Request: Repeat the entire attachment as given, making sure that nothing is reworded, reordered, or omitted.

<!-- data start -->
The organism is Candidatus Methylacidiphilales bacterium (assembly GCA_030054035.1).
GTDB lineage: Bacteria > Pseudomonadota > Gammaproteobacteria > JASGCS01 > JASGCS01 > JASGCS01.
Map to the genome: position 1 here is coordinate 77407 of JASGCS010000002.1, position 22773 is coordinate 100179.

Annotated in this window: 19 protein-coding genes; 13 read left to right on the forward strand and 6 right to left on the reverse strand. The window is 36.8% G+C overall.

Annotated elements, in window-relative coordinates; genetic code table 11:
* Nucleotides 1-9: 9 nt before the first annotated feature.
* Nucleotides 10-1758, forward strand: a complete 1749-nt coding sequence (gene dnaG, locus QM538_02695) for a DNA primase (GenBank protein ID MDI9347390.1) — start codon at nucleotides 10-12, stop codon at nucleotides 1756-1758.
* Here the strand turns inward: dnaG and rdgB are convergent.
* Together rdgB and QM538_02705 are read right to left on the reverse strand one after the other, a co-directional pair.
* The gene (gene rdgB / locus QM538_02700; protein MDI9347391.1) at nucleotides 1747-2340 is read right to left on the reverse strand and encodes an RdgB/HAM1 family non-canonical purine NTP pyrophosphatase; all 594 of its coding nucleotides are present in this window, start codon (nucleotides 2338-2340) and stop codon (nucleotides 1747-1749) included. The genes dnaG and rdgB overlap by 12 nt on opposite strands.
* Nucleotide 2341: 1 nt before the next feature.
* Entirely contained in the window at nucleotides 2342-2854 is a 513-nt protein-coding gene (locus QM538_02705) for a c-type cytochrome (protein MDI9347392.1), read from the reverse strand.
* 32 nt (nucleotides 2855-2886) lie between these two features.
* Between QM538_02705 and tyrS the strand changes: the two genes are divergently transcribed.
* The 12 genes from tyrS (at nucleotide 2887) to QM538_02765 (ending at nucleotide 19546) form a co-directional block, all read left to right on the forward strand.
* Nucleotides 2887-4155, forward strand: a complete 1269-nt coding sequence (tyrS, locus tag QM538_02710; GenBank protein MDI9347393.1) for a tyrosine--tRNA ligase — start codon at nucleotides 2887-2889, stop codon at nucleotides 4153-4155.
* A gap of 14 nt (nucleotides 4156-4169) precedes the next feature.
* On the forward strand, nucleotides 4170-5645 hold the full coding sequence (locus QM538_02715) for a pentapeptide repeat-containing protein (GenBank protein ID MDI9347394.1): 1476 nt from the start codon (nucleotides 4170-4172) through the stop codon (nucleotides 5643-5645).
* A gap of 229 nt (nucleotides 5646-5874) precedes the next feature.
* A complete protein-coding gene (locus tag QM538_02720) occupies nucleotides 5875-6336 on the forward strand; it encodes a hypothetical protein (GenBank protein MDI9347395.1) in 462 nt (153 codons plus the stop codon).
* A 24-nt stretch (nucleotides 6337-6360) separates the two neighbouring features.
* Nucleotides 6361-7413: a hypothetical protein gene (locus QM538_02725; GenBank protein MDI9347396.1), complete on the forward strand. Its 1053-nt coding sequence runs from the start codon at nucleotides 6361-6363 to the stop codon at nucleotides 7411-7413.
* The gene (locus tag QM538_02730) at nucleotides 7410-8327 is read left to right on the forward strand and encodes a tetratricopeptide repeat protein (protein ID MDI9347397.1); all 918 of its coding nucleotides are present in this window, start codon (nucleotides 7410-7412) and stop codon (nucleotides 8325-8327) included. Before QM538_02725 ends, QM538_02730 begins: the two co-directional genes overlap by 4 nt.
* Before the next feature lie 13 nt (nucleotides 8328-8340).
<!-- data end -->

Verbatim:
The organism is Candidatus Methylacidiphilales bacterium (assembly GCA_030054035.1).
GTDB lineage: Bacteria > Pseudomonadota > Gammaproteobacteria > JASGCS01 > JASGCS01 > JASGCS01.
Map to the genome: position 1 here is coordinate 77407 of JASGCS010000002.1, position 22773 is coordinate 100179.

Annotated in this window: 19 protein-coding genes; 13 read left to right on the forward strand and 6 right to left on the reverse strand. The window is 36.8% G+C overall.

Annotated elements, in window-relative coordinates; genetic code table 11:
* Nucleotides 1-9: 9 nt before the first annotated feature.
* Nucleotides 10-1758, forward strand: a complete 1749-nt coding sequence (gene dnaG, locus QM538_02695) for a DNA primase (GenBank protein ID MDI9347390.1) — start codon at nucleotides 10-12, stop codon at nucleotides 1756-1758.
* Here the strand turns inward: dnaG and rdgB are convergent.
* Together rdgB and QM538_02705 are read right to left on the reverse strand one after the other, a co-directional pair.
* The gene (gene rdgB / locus QM538_02700; protein MDI9347391.1) at nucleotides 1747-2340 is read right to left on the reverse strand and encodes an RdgB/HAM1 family non-canonical purine NTP pyrophosphatase; all 594 of its coding nucleotides are present in this window, start codon (nucleotides 2338-2340) and stop codon (nucleotides 1747-1749) included. The genes dnaG and rdgB overlap by 12 nt on opposite strands.
* Nucleotide 2341: 1 nt before the next feature.
* Entirely contained in the window at nucleotides 2342-2854 is a 513-nt protein-coding gene (locus QM538_02705) for a c-type cytochrome (protein MDI9347392.1), read from the reverse strand.
* 32 nt (nucleotides 2855-2886) lie between these two features.
* Between QM538_02705 and tyrS the strand changes: the two genes are divergently transcribed.
* The 12 genes from tyrS (at nucleotide 2887) to QM538_02765 (ending at nucleotide 19546) form a co-directional block, all read left to right on the forward strand.
* Nucleotides 2887-4155, forward strand: a complete 1269-nt coding sequence (tyrS, locus tag QM538_02710; GenBank protein MDI9347393.1) for a tyrosine--tRNA ligase — start codon at nucleotides 2887-2889, stop codon at nucleotides 4153-4155.
* A gap of 14 nt (nucleotides 4156-4169) precedes the next feature.
* On the forward strand, nucleotides 4170-5645 hold the full coding sequence (locus QM538_02715) for a pentapeptide repeat-containing protein (GenBank protein ID MDI9347394.1): 1476 nt from the start codon (nucleotides 4170-4172) through the stop codon (nucleotides 5643-5645).
* A gap of 229 nt (nucleotides 5646-5874) precedes the next feature.
* A complete protein-coding gene (locus tag QM538_02720) occupies nucleotides 5875-6336 on the forward strand; it encodes a hypothetical protein (GenBank protein MDI9347395.1) in 462 nt (153 codons plus the stop codon).
* A 24-nt stretch (nucleotides 6337-6360) separates the two neighbouring features.
* Nucleotides 6361-7413: a hypothetical protein gene (locus QM538_02725; GenBank protein MDI9347396.1), complete on the forward strand. Its 1053-nt coding sequence runs from the start codon at nucleotides 6361-6363 to the stop codon at nucleotides 7411-7413.
* The gene (locus tag QM538_02730) at nucleotides 7410-8327 is read left to right on the forward strand and encodes a tetratricopeptide repeat protein (protein ID MDI9347397.1); all 918 of its coding nucleotides are present in this window, start codon (nucleotides 7410-7412) and stop codon (nucleotides 8325-8327) included. Before QM538_02725 ends, QM538_02730 begins: the two co-directional genes overlap by 4 nt.
* Before the next feature lie 13 nt (nucleotides 8328-8340).